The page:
all articles

What Is Yield Farming And How Crypto Farming Works?

January 16, 2023
12
min. read

What is yield farming crypto investment?

What is crypto yield farming and how yield farming works?

Yield farming refers to the process of earning income by providing your digital assets to a DeFi project. In this context, the funds coming into the project from users are commonly referred to as liquidity, attracted to the so-called liquidity pools, thanks to which such projects provide interaction between users. 

What is yield farming crypto investment? On centralized exchanges (CEX), customer funds are stored on the exchange itself, but this contradicts the very essence of decentralized finance (DeFi), which means that it requires other mechanisms for conducting trades and other forms of financial transactions. In order for a decentralized exchange to offer market trading in a pair of assets to its clients, it needs to attract this pair of coins to the liquidity pool, otherwise there would be no assets to conduct even a single transaction with this pair. This is done by investors on very favorable terms.

What is yield farming?

Yield farming in DeFi is somewhat similar to a bank deposit in conventional finance. By transferring their money to the bank, the user earns interest. However, there are different types of fundraising incentives in DeFi. Imagine that the bank not only pays you interest, but also issues you a promissory note (bank IOU), which is accepted as an asset by other banks. You can go to the next bank and pawn this asset there, and also receive interest income for it and maybe receive another asset, etc.

The bottom line is that in DeFi, as the protocols interpenetrate each other, the investment opportunities are much more extensive than in the traditional financial system, the profitability is higher, but at the same time the risks are higher. Let's look at yield farming in more detail. Our next stop is crypto farming explained.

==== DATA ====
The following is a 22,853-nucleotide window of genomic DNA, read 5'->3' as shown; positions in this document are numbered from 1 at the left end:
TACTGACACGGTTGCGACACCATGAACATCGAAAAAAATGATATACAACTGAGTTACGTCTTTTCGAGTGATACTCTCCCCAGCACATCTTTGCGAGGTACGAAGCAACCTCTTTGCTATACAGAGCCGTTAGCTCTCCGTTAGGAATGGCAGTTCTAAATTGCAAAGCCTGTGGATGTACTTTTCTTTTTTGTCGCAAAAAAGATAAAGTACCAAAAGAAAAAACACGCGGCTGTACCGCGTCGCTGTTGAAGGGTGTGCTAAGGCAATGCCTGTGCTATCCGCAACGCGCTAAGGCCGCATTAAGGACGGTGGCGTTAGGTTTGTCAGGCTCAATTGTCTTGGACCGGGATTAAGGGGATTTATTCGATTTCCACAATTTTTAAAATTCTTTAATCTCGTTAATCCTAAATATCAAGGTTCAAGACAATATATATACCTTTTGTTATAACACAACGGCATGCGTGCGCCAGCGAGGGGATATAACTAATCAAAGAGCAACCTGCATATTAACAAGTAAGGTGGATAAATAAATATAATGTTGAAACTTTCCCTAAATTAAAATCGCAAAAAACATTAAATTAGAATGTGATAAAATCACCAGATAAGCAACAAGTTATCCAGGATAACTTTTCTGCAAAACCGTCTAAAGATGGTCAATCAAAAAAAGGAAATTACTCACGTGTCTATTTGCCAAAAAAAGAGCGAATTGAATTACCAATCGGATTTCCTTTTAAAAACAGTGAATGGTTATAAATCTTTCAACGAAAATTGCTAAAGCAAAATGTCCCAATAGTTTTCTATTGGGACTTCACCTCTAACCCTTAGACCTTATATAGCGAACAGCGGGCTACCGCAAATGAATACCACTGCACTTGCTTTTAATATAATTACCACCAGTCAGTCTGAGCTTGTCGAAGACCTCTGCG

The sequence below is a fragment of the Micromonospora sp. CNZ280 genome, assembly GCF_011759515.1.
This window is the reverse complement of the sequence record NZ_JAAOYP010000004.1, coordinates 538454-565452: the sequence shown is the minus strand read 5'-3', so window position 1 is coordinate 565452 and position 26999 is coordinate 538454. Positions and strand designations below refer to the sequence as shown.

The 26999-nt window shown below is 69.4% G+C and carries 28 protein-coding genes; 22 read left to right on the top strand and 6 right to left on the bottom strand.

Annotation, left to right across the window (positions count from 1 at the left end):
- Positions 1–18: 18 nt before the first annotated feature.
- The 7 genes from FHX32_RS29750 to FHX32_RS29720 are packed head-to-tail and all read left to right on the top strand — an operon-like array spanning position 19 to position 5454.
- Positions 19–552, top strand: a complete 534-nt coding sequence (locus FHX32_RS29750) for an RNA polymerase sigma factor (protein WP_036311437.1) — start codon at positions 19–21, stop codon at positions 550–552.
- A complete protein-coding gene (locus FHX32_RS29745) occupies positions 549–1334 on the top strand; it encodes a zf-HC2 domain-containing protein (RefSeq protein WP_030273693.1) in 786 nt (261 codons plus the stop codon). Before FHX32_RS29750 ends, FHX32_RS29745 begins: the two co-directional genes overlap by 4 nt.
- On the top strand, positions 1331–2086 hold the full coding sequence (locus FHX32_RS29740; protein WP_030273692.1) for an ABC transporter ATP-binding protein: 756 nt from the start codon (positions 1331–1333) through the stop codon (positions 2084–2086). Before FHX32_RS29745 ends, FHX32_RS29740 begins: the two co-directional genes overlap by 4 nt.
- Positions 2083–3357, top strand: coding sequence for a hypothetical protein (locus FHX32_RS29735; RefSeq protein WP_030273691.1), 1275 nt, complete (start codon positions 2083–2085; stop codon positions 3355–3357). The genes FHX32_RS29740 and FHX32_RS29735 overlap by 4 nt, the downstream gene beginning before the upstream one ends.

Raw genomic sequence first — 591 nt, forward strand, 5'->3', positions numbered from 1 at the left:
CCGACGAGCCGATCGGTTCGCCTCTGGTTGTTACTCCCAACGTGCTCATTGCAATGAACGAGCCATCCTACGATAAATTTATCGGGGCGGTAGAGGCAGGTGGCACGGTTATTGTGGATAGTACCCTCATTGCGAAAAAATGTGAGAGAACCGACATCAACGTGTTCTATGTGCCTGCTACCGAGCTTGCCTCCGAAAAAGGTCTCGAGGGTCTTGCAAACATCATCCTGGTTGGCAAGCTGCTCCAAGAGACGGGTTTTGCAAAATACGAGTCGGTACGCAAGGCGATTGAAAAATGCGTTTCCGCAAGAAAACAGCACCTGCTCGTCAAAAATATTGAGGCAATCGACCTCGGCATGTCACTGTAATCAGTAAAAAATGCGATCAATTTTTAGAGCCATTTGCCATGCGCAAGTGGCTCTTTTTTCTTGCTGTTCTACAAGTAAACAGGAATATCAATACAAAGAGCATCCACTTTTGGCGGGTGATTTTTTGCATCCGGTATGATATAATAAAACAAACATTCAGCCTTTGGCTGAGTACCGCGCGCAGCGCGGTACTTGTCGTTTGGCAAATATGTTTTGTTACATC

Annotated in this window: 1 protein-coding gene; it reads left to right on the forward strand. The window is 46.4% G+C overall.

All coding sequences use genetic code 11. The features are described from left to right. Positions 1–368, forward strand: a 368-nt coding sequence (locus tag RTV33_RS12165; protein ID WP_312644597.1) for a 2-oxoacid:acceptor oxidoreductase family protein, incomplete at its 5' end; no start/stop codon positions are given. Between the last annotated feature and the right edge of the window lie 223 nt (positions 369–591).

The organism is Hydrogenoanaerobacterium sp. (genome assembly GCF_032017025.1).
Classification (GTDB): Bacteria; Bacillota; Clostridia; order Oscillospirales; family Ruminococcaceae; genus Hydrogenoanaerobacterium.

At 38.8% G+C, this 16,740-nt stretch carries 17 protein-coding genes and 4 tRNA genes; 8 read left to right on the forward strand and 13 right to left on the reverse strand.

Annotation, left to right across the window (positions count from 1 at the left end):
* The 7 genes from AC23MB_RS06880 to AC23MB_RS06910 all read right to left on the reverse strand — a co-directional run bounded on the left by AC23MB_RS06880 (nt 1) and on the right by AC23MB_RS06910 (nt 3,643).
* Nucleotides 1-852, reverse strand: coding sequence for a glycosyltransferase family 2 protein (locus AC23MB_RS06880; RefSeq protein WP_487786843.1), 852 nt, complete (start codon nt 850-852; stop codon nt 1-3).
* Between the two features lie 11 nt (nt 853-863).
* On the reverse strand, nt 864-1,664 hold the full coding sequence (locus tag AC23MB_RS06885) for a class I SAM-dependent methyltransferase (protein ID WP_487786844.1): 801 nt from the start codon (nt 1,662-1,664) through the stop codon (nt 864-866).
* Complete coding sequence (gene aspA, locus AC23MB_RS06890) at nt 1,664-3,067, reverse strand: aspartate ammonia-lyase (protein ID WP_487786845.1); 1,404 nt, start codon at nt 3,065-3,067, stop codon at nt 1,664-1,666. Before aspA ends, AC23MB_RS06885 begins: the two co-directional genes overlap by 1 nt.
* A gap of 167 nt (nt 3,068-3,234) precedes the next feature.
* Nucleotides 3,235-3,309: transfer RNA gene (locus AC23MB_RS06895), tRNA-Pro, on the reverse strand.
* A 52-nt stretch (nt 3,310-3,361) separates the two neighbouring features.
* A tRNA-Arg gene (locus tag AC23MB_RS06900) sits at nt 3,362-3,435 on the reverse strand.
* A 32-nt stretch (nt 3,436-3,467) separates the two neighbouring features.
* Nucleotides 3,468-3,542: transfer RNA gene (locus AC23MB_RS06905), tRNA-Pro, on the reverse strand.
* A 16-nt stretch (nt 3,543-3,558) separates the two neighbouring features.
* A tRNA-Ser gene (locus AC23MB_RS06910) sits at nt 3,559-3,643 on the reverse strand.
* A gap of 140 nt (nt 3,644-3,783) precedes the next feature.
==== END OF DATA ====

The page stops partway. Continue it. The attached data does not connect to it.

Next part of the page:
How yield farming works

Conditionally, yield farming comprises income from staking, and from providing liquidity to lending protocols and liquidity pools. As a rule, any DeFi project is most profitable in the very first days of its existence, since liquidity pools are practically empty and the rewards are distributed among a narrow circle of early investors. At this time, the yield can reach thousands of percent. Then, as the number of participants grows, profitability decreases to normal values - in DeFi it is 10-20%, sometimes up to 50%, but in such cases we advise to take a closer look at the project and try to understand what the reason is and whether it exists at all.

How yield farming works with staking

Formally, staking is not a type of yield farming, but as of now, no clear system of categories and terms has emerged in DeFi in particular and in Web3 in general, so in some publications it is referred to as part of crypto farming

It is important to understand what kind of staking we are talking about here. If you mean staking cryptocurrencies (e.g., Ethereum), then really yield farming has absolutely nothing to do with it. But if by staking we mean the staking of tokens, i.e., their blocking in the liquidity pool of a project, then why not? This can well be called yield farming, since users receive passive income by providing the DeFi project with liquidity. In this case, it is more correct to call it "DeFi staking".

Crypto farming explained through DeFi staking

Let's examine staking as yield farming on the example of the Minto DeFi project. Minto is a mining farm with tokenized hashrate, which allows project token owners to use them for Bitcoin mining instead of buying physical mining hardware of similar mining power. 

In order to start Bitcoin mining, Minto users purchase hashrate tokens on a decentralized exchange (100 BTCMT = 1 TH/s), stake them (on Minto liquidity pool), and receive daily mining rewards in Bitcoins in proportion to invested funds as a result.